Dewey and LaBoeuf Rejects Leases, but What Will Become of its Art?
As fallen law firm Dewey and LaBoeuf LLP considers measures to satisfy creditors in the wake of recently filing for bankruptcy, the question presents itself: what will happen to the firm’s “stuff”–namely, the firm’s collection of art? The firm’s restructuring officer explained: “With the exception of a sublease in the Debtor’s former New York City offices (currently being utilized for wind down purposes), the Debtor no longer has a continuing use for the Leases associated with those offices. Additionally, except for certain Artwork in its Houston, Texas, and Los Angeles, California offices, the Debtor no longer requires the Non-Essential Owned Property contained in its Closed Offices.”
One measure the firm has taken is attempting to reject its leases for its offices. Dewey wants to reject leases at least 14 U.S. properties, including the one covering the executive floor of its Manhattan headquarters at 1301 Avenue of the Americas, as well as leases for offices in London, Beijing, and Sao Paulo. According to a motion filed in bankruptcy court on Wednesday afternoon, the firm explained that keeping the leases will not benefit the estate and “is not necessary in the wind down of operations.” The law permits such lease rejections, but court approval is required.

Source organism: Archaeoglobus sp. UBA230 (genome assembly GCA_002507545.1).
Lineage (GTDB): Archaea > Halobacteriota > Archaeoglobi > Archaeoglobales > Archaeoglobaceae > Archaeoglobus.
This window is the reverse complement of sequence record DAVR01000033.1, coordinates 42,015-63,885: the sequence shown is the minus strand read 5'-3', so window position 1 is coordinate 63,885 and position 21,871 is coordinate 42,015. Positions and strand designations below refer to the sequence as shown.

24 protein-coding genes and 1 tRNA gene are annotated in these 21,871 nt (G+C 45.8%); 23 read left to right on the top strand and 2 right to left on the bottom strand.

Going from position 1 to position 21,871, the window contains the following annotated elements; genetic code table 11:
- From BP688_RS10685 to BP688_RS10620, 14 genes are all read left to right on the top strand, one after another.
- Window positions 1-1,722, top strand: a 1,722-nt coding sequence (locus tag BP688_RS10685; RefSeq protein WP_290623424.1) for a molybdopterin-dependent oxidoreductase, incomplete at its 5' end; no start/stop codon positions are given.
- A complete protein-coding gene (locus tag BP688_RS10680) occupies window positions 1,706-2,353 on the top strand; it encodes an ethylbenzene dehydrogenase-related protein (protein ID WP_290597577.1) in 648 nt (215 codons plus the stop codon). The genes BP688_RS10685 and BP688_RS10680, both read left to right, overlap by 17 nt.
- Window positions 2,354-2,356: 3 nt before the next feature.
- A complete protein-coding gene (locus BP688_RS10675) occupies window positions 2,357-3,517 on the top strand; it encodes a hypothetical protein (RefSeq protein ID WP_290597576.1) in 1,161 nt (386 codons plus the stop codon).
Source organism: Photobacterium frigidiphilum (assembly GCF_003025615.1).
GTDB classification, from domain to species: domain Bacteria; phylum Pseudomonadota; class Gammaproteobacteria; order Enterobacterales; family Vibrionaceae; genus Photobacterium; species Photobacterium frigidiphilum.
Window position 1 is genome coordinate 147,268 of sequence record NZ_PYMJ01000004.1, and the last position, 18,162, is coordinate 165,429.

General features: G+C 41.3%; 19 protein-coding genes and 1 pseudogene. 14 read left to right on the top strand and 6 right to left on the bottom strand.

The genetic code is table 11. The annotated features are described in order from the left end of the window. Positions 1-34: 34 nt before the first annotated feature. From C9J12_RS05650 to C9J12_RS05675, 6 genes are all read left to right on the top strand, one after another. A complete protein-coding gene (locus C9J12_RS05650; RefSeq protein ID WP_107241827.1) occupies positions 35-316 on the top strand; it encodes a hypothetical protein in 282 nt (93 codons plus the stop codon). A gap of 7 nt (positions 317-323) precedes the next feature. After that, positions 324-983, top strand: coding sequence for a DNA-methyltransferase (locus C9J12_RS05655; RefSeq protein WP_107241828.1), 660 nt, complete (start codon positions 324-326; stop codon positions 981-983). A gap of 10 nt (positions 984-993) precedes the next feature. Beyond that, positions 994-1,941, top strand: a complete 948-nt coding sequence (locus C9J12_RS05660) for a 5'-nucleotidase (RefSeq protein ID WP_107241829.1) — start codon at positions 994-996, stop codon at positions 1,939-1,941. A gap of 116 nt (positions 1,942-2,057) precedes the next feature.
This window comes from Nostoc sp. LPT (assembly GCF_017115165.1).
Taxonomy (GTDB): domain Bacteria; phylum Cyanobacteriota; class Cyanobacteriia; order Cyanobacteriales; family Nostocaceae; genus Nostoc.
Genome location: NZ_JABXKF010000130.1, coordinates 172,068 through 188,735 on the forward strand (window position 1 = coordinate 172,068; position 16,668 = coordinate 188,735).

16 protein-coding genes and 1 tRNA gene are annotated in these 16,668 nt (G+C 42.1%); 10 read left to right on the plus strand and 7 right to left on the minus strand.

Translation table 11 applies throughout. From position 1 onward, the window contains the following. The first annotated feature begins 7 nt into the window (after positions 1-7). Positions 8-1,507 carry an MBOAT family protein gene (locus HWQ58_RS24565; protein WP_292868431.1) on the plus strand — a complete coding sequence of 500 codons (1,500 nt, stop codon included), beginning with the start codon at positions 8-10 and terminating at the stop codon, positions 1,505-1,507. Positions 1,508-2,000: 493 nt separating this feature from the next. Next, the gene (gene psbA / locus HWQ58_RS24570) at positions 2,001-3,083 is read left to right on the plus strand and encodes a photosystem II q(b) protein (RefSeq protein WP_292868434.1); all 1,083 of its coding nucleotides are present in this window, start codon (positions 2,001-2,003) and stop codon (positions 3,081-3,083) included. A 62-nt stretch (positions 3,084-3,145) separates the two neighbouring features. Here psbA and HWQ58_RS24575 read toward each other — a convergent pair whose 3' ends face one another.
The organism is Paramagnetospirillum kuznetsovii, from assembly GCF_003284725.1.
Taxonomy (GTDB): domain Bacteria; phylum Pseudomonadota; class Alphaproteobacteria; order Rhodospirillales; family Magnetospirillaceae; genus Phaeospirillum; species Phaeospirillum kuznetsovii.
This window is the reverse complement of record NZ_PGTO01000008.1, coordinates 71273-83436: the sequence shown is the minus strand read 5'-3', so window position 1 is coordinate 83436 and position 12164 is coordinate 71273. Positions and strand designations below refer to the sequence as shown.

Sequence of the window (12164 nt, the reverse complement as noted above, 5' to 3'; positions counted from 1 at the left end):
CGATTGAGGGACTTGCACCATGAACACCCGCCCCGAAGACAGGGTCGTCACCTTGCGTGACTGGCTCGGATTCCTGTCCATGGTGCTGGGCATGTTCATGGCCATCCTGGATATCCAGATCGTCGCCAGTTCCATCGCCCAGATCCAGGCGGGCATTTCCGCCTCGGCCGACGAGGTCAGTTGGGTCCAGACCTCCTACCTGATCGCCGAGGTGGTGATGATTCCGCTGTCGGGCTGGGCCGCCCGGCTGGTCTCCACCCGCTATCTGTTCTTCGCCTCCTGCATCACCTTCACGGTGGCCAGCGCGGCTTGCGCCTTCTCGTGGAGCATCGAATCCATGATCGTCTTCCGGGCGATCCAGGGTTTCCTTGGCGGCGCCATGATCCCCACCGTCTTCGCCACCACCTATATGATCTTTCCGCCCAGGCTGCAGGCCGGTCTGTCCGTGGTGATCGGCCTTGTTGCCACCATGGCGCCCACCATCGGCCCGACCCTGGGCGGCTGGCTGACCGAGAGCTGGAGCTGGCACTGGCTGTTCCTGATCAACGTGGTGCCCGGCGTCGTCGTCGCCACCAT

Less certain is what will happen to the firm’s collections of art at these locations worldwide. Recently, Above the Law reported that, “Dewey is quietly removing the art from the walls. Perhaps it belongs to the creditors?” There are varying opinions on what will become of the artwork. Since the artwork ostensibly belongs to the firm, creditors should be able to reach the firm’s pieces in the event of bankruptcy. However, not all firms keep strict records of its acquisitions and artworks that were received as client gifts and through other less traditional means may be difficult to track down. As the defunct firm scrambles to pay off its debts, it is unclear whether the artwork that used to adorn its walls will remain in the firm’s possession or serve to pay off bills.